Page:Paine--Lost ships and lonely seas.djvu/32

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Singularly enough, the next to go was a young seaman, spare and active, who was also a fisherman by trade. His name was Howe. He survived six days longer than the mate, and "likewise died delirious and in dreadful distress." Fleeting thunder-showers had come to save the others, and they had caught a large shark by means of a running bowline slipped over his tail while he nosed about the weedy hull. This they cut up and doled out for many days. It was certain, however, that unless they could obtain water to drink they would soon be all dead men on the Polly.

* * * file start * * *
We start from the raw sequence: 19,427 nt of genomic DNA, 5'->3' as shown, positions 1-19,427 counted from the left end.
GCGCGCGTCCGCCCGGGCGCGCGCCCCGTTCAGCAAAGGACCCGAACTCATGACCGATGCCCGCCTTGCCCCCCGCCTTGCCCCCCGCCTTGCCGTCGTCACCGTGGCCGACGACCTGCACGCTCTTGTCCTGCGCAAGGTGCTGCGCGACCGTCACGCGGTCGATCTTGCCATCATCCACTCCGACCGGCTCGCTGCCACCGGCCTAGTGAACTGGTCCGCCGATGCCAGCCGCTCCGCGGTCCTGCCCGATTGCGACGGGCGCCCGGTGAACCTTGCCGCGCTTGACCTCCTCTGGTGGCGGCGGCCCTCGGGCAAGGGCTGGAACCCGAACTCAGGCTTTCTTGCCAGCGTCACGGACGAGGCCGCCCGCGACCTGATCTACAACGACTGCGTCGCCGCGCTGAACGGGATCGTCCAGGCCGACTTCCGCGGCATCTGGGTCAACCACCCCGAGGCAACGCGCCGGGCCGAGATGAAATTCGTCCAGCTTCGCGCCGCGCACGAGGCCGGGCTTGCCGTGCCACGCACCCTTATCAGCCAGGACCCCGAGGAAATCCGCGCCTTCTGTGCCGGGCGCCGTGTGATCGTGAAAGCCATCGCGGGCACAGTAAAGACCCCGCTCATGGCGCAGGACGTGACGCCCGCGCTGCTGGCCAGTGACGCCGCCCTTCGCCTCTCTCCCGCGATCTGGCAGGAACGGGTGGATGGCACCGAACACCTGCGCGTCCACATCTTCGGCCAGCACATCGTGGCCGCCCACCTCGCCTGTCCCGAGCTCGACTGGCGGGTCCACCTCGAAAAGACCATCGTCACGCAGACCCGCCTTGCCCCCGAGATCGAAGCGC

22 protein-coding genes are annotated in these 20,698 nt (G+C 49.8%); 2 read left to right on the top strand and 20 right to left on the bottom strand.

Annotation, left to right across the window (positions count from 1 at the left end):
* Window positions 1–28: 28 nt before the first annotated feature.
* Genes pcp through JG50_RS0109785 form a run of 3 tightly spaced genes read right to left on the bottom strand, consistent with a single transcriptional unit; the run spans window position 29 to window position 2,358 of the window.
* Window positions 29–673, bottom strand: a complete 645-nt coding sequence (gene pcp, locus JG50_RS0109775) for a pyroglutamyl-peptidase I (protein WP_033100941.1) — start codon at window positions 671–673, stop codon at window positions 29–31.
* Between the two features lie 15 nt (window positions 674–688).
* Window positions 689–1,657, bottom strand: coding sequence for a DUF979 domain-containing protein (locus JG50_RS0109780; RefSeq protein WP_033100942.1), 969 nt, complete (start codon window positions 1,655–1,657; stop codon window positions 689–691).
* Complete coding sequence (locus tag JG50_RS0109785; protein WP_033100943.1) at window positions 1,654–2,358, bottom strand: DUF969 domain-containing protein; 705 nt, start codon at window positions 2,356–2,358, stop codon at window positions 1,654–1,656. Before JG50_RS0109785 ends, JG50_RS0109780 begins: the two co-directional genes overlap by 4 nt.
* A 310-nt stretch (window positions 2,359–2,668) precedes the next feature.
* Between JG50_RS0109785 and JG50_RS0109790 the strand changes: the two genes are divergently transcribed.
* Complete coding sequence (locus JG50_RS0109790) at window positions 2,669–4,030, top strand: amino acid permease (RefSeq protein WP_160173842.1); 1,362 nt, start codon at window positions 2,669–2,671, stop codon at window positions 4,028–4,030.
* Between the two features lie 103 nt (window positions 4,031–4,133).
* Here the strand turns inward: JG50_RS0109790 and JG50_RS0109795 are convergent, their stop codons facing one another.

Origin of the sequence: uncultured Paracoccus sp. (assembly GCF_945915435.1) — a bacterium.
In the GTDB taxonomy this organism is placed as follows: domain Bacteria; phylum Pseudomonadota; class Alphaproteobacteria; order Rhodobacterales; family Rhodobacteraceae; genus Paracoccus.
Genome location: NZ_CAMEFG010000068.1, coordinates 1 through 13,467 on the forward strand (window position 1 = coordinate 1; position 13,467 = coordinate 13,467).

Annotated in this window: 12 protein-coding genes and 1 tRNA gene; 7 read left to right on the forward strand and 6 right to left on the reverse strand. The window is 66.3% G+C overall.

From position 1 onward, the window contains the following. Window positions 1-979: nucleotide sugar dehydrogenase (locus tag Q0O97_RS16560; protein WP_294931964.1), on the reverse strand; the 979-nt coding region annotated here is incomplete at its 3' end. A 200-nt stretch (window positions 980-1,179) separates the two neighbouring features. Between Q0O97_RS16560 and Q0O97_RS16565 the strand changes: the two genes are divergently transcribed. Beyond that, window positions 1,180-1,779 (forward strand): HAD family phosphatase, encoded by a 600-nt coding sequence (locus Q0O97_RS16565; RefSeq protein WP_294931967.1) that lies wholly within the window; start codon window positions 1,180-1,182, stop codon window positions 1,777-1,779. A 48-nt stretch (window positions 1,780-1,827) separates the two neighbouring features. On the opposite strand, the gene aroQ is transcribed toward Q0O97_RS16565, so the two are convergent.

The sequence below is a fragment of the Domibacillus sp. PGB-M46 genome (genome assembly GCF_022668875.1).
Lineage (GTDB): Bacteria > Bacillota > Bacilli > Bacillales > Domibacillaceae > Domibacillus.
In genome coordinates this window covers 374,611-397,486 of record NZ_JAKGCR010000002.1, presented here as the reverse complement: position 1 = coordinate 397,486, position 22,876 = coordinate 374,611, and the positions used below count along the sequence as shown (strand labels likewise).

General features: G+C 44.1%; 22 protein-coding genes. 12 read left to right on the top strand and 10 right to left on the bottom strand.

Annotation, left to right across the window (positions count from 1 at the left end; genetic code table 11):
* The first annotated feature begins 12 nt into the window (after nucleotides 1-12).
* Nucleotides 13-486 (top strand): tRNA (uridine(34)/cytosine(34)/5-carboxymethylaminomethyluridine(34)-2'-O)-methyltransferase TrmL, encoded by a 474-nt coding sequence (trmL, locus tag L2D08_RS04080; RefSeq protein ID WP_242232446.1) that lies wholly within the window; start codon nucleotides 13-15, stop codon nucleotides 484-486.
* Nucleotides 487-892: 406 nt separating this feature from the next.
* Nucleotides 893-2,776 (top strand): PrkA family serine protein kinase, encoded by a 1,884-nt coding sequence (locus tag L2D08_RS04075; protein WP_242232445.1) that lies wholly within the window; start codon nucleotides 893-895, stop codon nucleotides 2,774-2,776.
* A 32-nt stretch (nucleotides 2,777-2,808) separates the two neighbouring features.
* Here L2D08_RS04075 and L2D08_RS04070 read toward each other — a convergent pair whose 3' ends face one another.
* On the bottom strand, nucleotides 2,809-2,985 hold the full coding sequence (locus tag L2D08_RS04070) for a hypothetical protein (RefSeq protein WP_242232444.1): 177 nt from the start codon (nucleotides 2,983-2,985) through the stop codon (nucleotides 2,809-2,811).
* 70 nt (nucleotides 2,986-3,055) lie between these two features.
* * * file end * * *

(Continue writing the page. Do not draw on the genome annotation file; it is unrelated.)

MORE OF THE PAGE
Captain Cazneau seems to have been a sailor of extraordinary resource and resolution. His was the unbreakable will to live and to endure which kept the vital spark flickering in his shipmates. Whenever there was strength enough among them, they groped in the water in the hold and cabin in the desperate hope of finding something to serve their needs. In this manner they salvaged an iron tea-kettle and one of the captain's flint-lock pistols. Instead of flinging them away, he sat down to cogitate, a gaunt, famished wraith of a man who had kept his wits and knew what to do with them.

At length he took an iron pot from the galley, turned the tea-kettle upside down on it, and found that the rims failed to fit together. Undismayed,